These are self-directed interdisciplinary groups of up to 12 faculty who meet over the course of a year (with a schedule they determine). They learn together from the literature, other universities, experts on these topics, and connect to their personal experience.
Drawing upon the appropriate resources for each community, we hope for the groups to be self-directed and reflective, to consider how to make changes in their own teaching, and through that process capture useful principles and best practices to share with other faculty. Each group will have a small budget to buy books, invite local experts, and share meals. This will be a great opportunity to get to know some of your colleagues well and to share in meaningful conversation.
We invite faculty interested in joining or initiating a learning community focused on teaching to contact email@example.com for more information.
Current Learning Communities
Antiracist Teaching Faculty Learning Community
In this learning community, faculty members come together to share innovative practices related to antiracist teaching. The group meets once per month for 90 minutes. Participants represent a variety of schools including, the SMFA, Arts and Sciences, the School of Engineering, the Fletcher School of Law and Diplomacy, and the Friedman School of Nutrition. Each meeting, participants explore new concepts related to antiracist teaching, discuss ways to integrate these practices into their courses, and receive feedback on current challenges. The community will meet through the fall semester, and may continue beyond depending on the needs of the group.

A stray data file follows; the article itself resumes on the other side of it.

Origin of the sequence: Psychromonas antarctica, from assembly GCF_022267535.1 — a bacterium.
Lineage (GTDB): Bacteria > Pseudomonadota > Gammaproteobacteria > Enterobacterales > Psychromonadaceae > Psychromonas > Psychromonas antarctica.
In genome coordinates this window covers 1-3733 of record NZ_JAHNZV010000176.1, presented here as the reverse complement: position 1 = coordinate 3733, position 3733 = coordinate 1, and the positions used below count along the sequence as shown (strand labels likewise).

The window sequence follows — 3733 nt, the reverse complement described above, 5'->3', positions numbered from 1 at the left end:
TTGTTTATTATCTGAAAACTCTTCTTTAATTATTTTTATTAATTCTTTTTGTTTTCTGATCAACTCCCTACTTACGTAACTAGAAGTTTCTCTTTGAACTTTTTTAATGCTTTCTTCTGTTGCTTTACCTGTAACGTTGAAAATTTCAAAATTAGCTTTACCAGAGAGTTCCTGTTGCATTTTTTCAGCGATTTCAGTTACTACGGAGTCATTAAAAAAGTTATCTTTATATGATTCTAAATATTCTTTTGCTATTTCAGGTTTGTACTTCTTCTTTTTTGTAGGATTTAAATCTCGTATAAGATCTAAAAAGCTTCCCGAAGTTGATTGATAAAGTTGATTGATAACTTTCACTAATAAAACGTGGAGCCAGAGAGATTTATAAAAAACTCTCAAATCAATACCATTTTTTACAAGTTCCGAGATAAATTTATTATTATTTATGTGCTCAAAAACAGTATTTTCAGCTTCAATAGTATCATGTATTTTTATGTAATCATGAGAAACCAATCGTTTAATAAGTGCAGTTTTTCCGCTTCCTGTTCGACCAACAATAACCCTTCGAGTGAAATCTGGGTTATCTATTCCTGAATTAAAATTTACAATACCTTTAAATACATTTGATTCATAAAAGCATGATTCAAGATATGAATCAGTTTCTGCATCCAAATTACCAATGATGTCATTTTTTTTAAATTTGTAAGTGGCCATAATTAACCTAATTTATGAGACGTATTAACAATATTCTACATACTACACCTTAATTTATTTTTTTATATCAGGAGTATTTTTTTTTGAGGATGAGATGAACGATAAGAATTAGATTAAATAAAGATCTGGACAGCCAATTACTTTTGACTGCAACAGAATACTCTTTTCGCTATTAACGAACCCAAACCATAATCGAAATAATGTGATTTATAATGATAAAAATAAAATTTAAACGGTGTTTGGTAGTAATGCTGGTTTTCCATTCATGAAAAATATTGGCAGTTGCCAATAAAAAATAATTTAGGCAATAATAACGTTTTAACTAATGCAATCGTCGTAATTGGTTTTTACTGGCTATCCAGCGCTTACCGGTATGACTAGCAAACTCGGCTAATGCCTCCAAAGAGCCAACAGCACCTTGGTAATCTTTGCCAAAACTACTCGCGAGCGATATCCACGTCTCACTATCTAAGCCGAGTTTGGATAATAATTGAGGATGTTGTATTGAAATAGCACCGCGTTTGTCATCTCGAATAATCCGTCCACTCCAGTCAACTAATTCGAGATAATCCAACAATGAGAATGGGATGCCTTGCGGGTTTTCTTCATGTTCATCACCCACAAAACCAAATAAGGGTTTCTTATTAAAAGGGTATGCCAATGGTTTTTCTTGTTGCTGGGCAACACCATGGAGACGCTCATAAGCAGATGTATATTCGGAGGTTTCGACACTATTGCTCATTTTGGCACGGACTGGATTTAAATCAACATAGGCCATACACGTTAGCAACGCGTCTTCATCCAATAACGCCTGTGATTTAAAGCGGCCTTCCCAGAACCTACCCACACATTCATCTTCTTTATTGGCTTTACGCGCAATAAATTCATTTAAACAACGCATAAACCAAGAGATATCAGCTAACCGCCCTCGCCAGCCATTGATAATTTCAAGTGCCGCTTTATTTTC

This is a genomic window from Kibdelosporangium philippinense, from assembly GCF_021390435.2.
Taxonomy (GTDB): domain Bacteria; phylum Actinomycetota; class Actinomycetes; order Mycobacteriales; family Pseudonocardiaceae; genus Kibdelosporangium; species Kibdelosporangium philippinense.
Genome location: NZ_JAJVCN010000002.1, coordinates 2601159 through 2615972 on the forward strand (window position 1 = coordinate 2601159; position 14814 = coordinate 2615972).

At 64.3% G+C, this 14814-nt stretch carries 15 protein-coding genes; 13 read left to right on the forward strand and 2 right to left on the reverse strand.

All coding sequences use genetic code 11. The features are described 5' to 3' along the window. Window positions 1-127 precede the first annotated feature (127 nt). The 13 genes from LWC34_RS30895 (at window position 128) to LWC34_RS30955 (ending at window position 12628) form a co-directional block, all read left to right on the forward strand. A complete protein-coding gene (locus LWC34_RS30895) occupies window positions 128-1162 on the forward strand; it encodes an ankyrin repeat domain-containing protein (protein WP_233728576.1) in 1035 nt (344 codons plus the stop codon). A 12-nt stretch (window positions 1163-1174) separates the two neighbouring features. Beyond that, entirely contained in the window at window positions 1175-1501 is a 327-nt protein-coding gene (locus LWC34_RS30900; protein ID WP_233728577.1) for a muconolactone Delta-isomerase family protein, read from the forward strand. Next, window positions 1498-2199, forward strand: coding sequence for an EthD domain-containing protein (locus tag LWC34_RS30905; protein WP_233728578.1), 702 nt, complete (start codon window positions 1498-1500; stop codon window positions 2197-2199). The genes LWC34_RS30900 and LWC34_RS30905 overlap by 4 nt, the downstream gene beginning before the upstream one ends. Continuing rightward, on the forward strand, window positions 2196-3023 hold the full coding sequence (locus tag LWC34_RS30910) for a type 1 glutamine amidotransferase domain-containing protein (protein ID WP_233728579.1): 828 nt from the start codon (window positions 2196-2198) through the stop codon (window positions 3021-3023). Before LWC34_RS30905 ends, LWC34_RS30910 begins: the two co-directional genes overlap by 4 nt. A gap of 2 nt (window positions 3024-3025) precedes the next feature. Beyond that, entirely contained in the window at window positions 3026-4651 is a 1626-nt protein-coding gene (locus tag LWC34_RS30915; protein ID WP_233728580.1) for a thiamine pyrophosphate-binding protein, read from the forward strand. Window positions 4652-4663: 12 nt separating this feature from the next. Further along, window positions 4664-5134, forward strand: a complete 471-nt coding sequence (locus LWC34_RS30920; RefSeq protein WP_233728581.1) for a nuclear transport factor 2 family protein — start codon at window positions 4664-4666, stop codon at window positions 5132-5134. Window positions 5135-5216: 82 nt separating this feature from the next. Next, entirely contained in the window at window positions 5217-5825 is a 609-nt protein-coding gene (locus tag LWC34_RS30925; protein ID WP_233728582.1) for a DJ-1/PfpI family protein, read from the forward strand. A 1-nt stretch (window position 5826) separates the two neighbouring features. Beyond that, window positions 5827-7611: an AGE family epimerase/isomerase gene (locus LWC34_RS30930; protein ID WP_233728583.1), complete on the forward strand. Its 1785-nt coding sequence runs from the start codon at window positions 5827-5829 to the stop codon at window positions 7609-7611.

Foreign Language Faculty Learning Community
This learning community meets 1-2 times per month for 75 minutes to build a deeper sense of community. Membership is comprised of faculty who are teaching language courses. The purpose of this group is for faculty to share emerging practices as they transition courses from face-to-face settings to online or dual-modality platforms, and to explore creative adaptations to interactive and conversation-based activities for students who are meeting in person, albeit with masks and at a distance. Meeting agendas are co-created with input from all participants. Each meeting a different instructor shares or "workshops" a new pedagogic approach with the group to get feedback, which helps their colleagues expand their own teaching methods. This learning community will meet until the end of the Fall 2020 semester.
The Large Lecture consortium is an interdisciplinary faculty community composed of faculty who teach classes of over 70 students. Members of the consortium share experiences and strategies for enhancing learning for students in their large classes. Some sessions feature host speakers who facilitate discussions on topics of interest to the group.